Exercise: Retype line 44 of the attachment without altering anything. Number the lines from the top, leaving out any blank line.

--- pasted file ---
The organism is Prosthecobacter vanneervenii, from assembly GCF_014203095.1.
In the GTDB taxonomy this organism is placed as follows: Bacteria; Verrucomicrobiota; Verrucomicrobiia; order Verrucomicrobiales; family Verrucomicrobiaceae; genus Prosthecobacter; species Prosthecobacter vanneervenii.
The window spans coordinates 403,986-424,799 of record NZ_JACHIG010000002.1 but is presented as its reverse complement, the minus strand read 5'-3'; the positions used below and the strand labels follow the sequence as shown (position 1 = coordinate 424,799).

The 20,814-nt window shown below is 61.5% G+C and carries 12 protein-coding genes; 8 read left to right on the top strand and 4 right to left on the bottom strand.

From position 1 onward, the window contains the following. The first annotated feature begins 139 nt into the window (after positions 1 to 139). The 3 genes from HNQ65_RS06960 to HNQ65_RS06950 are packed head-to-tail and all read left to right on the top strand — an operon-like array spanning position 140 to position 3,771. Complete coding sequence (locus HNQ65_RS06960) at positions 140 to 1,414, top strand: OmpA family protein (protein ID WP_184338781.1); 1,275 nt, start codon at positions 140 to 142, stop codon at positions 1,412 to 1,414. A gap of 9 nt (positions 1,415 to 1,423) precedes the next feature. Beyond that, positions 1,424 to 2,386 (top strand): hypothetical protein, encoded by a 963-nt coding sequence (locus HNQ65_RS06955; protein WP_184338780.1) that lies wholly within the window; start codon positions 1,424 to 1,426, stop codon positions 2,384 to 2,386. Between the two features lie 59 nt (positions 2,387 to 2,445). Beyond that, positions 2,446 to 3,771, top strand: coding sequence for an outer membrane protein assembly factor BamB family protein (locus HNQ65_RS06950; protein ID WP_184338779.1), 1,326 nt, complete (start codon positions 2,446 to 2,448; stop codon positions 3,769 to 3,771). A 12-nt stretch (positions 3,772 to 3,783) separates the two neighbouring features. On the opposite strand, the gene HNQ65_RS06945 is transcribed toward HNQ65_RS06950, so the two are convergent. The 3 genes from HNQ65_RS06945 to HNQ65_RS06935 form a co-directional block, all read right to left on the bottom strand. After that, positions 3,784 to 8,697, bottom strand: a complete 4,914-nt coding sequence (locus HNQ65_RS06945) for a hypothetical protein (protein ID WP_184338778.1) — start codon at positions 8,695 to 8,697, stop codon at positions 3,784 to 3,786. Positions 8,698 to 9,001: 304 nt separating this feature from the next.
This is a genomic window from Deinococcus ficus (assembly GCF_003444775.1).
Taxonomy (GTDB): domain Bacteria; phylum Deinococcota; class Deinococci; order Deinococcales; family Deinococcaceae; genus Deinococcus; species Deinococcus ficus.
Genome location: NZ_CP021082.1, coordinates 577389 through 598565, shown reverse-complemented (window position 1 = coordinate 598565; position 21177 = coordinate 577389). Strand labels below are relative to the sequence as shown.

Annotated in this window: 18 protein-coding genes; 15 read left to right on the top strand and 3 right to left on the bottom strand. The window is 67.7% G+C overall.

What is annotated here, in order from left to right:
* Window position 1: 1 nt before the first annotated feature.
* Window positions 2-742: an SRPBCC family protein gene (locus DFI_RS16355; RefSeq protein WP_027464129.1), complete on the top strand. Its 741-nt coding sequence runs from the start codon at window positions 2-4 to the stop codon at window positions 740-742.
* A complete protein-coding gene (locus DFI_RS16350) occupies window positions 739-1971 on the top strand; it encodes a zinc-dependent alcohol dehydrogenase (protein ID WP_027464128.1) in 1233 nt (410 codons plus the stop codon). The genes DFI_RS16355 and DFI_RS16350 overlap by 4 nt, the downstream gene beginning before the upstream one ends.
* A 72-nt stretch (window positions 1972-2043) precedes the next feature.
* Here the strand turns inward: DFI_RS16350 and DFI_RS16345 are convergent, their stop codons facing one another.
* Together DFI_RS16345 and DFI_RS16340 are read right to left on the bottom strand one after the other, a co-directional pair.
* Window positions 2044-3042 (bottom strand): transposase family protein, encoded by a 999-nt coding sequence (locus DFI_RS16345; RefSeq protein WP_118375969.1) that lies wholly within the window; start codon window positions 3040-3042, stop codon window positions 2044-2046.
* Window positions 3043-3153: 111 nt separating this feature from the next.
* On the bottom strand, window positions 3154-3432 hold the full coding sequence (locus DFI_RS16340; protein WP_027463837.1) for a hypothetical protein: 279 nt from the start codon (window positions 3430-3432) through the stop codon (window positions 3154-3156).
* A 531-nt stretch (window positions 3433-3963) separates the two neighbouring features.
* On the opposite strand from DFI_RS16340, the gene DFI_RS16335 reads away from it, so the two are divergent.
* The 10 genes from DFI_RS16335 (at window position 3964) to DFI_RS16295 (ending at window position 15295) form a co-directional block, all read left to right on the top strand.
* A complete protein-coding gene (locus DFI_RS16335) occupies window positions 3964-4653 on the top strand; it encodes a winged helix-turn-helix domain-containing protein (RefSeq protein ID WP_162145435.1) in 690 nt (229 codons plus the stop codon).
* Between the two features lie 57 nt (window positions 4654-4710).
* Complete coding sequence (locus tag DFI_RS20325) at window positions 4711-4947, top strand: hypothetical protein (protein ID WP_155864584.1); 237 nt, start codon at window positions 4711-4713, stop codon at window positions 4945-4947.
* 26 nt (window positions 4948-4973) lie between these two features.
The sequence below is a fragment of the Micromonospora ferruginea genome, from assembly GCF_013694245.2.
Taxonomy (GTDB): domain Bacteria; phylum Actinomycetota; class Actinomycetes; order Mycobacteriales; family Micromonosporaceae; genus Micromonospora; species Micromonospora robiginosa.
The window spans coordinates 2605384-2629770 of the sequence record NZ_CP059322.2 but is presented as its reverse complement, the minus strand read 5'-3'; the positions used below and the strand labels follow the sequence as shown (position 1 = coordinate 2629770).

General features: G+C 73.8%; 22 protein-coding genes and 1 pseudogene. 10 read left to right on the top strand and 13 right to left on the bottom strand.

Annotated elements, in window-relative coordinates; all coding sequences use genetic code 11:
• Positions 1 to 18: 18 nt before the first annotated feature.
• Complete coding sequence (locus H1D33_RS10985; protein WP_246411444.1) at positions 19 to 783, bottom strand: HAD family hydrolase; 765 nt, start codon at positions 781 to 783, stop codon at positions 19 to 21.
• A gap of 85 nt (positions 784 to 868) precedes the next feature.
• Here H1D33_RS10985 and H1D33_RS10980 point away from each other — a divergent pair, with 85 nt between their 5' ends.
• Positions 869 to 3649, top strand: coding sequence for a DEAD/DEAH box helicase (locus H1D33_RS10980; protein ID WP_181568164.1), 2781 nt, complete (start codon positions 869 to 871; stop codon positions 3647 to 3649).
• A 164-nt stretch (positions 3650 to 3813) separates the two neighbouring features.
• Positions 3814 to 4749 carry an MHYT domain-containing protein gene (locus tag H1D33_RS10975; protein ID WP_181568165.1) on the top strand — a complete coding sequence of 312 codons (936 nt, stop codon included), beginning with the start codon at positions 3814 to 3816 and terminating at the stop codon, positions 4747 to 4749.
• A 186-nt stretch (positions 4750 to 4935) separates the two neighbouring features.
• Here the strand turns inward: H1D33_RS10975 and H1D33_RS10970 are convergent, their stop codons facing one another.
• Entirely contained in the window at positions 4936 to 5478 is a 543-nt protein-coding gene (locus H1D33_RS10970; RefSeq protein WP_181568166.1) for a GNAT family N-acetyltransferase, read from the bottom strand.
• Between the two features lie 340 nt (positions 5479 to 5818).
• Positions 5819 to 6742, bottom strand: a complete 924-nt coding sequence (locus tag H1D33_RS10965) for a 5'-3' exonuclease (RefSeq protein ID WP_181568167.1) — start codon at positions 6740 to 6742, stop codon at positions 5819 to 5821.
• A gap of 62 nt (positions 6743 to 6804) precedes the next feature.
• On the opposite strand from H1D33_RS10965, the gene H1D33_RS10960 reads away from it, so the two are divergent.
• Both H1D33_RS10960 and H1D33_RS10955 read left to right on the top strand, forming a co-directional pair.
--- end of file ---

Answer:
• A gap of 62 nt (positions 6743 to 6804) precedes the next feature.